'Mean Girls' star Krystina Alabado talks Broadway closure, how she’s made a not-so-fetch year bright
Arizona native performer set for on-stage live virtual concert Dec. 19 at ASU Gammage
Broadway star and Arizona native Krystina Alabado prides herself on keeping busy. As an actress, she is hard-wired to deal with time off in between shows, utilizing her talents in other creative fields until the next opportunity arises. Even so, she did not realize she’d be getting that time off so early into the year, and that that time would stretch into the current nine-month standstill as Broadway’s doors remain closed.
“The idea of having a couple shows off wasn’t bad because your body is destroyed and your voice is tired,” Alabado said in regard to when first given the news of a temporary two-week shutdown in March. “But the more I thought about it, the more insane it felt. It’s Broadway, we don’t shut down for anything. When there’s a blizzard we still come in and do the show for a handful of people — we always find a way.”
Alabado is set to perform a holiday cabaret on Saturday, Dec. 19 at ASU Gammage. The online virtual event is free and one of few on-stage events showcased at the historic auditorium since March.
During her last week starring as Gretchen Weiners in "Mean Girls," Alabado had undergone grueling rehearsals to accommodate a big casting change and incorporate content from the national tour. Just like the rest of the world, Alabado did not realize that March 11 would be her last "Mean Girls" performance for the entirety of 2020.
“I think people forget how many people are impacted by Broadway being shut down,” she said. “It's not just the actors who are out of work — we're the people you know because you see us on posters — but the dresser and the carpenter, and the marketing people, and the ushers at the theater. There are thousands and thousands of people who are out of work.”
Alabado has been on quite a journey since the pandemic began. After spending the first two months quarantined in her New York City apartment with husband and fellow Broadway actor Bob Lenzi, the duo took a cross-country road trip that landed them in Los Angeles in search of new creative projects. While it was astounding to see the whole country from the comfort of their vehicle, Alabado said her favorite part of the trip was returning to Arizona to spend quality time with her father and two younger siblings.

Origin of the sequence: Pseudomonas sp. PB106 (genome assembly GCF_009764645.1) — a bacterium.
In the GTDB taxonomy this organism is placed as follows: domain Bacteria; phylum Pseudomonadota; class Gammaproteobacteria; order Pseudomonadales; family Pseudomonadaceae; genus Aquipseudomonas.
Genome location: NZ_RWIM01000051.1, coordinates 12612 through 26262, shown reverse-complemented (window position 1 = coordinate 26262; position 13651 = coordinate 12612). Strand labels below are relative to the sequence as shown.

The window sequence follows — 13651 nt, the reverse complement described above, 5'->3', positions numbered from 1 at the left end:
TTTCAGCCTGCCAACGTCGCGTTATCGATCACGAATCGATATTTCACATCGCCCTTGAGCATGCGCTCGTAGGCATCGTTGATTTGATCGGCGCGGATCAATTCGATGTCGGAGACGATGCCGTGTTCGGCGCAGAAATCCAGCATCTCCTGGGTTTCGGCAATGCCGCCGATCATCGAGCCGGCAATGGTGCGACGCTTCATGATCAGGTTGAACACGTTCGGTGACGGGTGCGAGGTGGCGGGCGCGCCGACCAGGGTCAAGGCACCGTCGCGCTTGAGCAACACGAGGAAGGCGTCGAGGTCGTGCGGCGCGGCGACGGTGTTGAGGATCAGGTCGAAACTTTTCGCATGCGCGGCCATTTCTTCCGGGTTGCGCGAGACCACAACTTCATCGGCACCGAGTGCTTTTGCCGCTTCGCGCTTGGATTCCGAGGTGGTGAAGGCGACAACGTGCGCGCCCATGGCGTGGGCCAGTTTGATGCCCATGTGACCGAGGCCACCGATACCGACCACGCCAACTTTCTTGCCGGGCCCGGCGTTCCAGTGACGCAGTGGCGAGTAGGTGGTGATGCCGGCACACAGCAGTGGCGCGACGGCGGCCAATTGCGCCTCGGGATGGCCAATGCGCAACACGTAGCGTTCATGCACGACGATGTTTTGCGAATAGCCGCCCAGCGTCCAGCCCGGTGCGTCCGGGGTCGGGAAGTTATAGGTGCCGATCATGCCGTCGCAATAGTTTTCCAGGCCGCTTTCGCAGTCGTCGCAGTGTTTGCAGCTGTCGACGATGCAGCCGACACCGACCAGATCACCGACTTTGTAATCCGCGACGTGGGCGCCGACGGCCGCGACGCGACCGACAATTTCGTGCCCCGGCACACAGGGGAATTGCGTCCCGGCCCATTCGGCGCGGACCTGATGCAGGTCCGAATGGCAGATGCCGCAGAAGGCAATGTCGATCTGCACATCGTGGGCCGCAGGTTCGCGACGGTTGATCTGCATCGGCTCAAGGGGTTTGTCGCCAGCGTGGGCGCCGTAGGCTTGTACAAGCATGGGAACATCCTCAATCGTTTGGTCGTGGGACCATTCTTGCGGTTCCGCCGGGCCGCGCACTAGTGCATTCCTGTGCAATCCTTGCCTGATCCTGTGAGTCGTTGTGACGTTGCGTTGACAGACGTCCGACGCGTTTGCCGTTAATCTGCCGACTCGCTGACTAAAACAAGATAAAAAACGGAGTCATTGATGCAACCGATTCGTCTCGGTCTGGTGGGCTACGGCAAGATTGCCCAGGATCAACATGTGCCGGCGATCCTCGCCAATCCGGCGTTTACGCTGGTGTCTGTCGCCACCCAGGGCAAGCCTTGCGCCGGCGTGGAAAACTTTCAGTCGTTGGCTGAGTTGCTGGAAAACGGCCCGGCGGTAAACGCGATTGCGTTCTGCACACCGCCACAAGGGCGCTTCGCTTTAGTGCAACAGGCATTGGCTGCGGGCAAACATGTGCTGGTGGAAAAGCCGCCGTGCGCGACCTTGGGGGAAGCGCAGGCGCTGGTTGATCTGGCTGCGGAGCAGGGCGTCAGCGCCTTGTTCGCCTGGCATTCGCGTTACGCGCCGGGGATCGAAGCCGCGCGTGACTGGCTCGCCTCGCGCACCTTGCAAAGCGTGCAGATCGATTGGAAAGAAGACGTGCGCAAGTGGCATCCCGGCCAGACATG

“Being able to be with my family at a time where we really needed to be with each other — and in normal time, we don't have the ability to do that — was an amazing gift,” she said.
Reflecting on the last nine months and what it’s been like as an actress at this time, Alabado said she’s busier than she initially thought she would be.
“If I were to spread my hand out, and each finger represents a segment of my career as an actor, my theater section is dimmed because there is no theater,” she said. “But there’s all this other stuff that has always been there that I can now pursue.”
During this period, Alabado booked a recurring role on a new AMC animated drama, along with doing commercial voiceovers, demo work for a new musical, recording a cast album, starting a YouTube channel and teaching. As creativity and innovation have been the main drive of continuing theater in a safe way, the Broadway actress also had the opportunity to star in a 10-person, nine-episode original called "A Killer Party: A Murder Mystery Musical." The virtual musical was shot independently out of each actor’s home, using their own equipment.
“I'm just doing everything I can to feel fulfilled, make some money, and not lose my trajectory,” Alabado said.
Standing at 6,000 subscribers, Alabado’s YouTube channel shares a peek into all the ins-and-outs of her life — from backstage "Mean Girls" moments, to beauty care regimens and Q&A sessions. Having a new platform to engage with her fans and fellow Broadway enthusiasts has been nothing short of spectacular.
“We all want the same thing, which is for theater to come back,” she said. “To bring them a tiny bit of theater or theatrical thing into their homes on YouTube makes me really happy I can do that.”
With her career coaching, Alabado instructs students over Zoom for ways to prepare for musical theater programs, professional development, and set about a game plan during this time. The biggest thing she tells young people is that the world isn’t at a standstill, but rather a pause — a blip.
“This is a complicated business to break into anytime, so try a pandemic,” Alabado said. “What I keep telling artists and actors is to take this time to hone your skills. I don't want to wait for this to be over — maybe my path moved a little bit, but I'm not going to stop.”
Alabado recounts a moment earlier in the year when listening to a Jack Kornfield podcast, and the pandemic was put as such: “This is not happening to us, it is happening for us.” When changing one’s mindset to consider the grand scheme of things, Alabado said she is ready to take on any challenge.
“Let's believe that everything is going to be OK because it will be. It doesn't mean it's going to be the same, but it's going to work itself out,” she said.
For now, Alabado said it is crucial to support the arts in any way one can; it doesn’t have to be a grandiose gesture in order to make an impact. Investing in a subscription or sharing a post on social media are just some of the ways one can spread awareness on the importance of the arts, especially at a local level.
“Right now, we’re kind of ebbing and flowing through grieving the process of the theatrical world as we knew it, but as we move into the next phase of it, we have to be patient. It’s gonna come back, but it’s gonna take time.”
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